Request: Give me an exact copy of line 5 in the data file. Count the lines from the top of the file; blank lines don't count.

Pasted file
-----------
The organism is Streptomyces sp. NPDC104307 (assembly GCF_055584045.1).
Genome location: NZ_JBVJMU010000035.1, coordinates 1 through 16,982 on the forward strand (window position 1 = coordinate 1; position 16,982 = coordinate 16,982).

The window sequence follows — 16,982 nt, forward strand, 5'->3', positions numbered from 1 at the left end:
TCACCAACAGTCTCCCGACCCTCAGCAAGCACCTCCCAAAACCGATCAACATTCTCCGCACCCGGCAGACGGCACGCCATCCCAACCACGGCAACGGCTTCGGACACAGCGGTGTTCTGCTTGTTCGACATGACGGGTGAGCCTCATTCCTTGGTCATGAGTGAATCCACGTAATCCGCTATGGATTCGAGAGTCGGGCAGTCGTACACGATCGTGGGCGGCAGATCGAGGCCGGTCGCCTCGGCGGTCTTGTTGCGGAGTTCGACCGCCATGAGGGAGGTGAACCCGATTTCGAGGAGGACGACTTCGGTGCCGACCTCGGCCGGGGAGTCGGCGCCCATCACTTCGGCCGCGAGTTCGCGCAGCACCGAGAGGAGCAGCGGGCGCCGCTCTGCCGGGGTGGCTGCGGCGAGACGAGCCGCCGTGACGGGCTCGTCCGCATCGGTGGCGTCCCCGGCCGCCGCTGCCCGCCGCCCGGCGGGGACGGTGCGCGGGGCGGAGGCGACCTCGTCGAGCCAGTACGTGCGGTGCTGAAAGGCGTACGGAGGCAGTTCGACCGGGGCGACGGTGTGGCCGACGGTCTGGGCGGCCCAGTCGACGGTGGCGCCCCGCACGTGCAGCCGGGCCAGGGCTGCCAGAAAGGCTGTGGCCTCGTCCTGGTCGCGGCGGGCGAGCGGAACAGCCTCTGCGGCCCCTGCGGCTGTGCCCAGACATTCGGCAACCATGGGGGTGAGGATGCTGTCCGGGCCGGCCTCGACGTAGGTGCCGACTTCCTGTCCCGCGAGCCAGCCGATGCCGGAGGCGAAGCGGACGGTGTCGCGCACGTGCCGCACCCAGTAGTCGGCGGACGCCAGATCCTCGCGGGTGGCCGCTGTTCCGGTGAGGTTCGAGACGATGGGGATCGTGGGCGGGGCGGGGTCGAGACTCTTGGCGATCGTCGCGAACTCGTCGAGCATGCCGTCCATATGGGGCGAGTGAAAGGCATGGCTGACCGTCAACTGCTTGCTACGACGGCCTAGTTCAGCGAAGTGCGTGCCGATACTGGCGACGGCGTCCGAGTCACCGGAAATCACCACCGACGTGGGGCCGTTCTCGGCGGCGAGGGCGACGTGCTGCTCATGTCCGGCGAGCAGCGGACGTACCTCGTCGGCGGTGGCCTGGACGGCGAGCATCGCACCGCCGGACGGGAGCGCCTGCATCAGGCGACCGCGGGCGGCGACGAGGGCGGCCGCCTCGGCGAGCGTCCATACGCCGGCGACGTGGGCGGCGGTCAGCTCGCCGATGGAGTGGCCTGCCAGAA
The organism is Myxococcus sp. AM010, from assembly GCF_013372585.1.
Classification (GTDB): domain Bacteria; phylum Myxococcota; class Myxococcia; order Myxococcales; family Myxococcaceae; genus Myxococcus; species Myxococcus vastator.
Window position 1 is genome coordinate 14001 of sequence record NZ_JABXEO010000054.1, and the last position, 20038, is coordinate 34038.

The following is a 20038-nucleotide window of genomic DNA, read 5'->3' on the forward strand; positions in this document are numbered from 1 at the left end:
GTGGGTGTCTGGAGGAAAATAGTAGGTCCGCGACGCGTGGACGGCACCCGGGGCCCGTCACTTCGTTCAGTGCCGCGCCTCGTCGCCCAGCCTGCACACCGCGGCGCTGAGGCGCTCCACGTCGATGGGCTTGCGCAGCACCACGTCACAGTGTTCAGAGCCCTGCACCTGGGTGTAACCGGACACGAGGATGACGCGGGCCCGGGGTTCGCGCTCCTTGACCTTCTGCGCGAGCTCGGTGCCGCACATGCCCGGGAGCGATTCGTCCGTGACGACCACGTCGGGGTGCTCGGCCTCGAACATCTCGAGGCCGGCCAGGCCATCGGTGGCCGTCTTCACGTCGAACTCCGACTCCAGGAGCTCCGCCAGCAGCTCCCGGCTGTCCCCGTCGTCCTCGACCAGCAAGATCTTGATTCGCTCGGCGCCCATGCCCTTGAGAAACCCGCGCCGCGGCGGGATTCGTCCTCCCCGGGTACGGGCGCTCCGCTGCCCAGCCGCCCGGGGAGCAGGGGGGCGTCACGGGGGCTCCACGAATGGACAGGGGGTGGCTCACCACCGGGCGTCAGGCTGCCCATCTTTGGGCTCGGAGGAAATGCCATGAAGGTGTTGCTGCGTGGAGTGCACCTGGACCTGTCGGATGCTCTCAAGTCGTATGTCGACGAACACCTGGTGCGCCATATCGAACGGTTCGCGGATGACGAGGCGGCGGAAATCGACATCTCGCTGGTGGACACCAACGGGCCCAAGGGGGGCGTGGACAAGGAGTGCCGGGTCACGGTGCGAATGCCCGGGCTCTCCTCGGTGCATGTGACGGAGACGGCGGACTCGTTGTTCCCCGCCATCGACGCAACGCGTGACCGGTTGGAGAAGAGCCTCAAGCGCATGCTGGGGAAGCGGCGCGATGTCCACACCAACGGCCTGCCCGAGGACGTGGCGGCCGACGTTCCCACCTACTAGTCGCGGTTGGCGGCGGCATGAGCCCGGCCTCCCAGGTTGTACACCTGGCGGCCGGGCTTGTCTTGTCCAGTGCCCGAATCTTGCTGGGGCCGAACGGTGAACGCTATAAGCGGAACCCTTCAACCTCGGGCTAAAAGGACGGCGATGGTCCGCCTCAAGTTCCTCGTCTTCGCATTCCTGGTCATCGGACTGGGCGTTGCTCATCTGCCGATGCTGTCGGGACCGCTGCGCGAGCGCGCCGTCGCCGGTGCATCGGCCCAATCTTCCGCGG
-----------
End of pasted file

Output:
The organism is Myxococcus sp. AM010, from assembly GCF_013372585.1.